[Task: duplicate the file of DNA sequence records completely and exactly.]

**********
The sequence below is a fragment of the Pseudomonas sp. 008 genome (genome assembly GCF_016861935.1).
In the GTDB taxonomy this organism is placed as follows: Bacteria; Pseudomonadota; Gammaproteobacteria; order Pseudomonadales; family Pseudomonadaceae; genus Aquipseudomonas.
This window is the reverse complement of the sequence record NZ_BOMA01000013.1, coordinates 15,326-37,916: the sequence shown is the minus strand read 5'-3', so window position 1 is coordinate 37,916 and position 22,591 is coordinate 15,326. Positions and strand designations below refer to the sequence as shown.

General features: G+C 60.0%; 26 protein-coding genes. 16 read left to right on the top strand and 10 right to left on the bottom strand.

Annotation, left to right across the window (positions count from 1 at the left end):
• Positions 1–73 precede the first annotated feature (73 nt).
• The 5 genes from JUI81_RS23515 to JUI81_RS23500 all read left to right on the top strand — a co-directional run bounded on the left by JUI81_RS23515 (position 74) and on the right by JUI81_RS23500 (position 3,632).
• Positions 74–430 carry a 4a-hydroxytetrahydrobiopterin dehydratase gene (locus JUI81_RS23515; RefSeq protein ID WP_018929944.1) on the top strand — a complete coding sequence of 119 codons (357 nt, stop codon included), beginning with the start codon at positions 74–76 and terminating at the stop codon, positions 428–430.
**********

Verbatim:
The sequence below is a fragment of the Pseudomonas sp. 008 genome (genome assembly GCF_016861935.1).
In the GTDB taxonomy this organism is placed as follows: Bacteria; Pseudomonadota; Gammaproteobacteria; order Pseudomonadales; family Pseudomonadaceae; genus Aquipseudomonas.
This window is the reverse complement of the sequence record NZ_BOMA01000013.1, coordinates 15,326-37,916: the sequence shown is the minus strand read 5'-3', so window position 1 is coordinate 37,916 and position 22,591 is coordinate 15,326. Positions and strand designations below refer to the sequence as shown.

General features: G+C 60.0%; 26 protein-coding genes. 16 read left to right on the top strand and 10 right to left on the bottom strand.

Annotation, left to right across the window (positions count from 1 at the left end):
• Positions 1–73 precede the first annotated feature (73 nt).
• The 5 genes from JUI81_RS23515 to JUI81_RS23500 all read left to right on the top strand — a co-directional run bounded on the left by JUI81_RS23515 (position 74) and on the right by JUI81_RS23500 (position 3,632).
• Positions 74–430 carry a 4a-hydroxytetrahydrobiopterin dehydratase gene (locus JUI81_RS23515; RefSeq protein ID WP_018929944.1) on the top strand — a complete coding sequence of 119 codons (357 nt, stop codon included), beginning with the start codon at positions 74–76 and terminating at the stop codon, positions 428–430.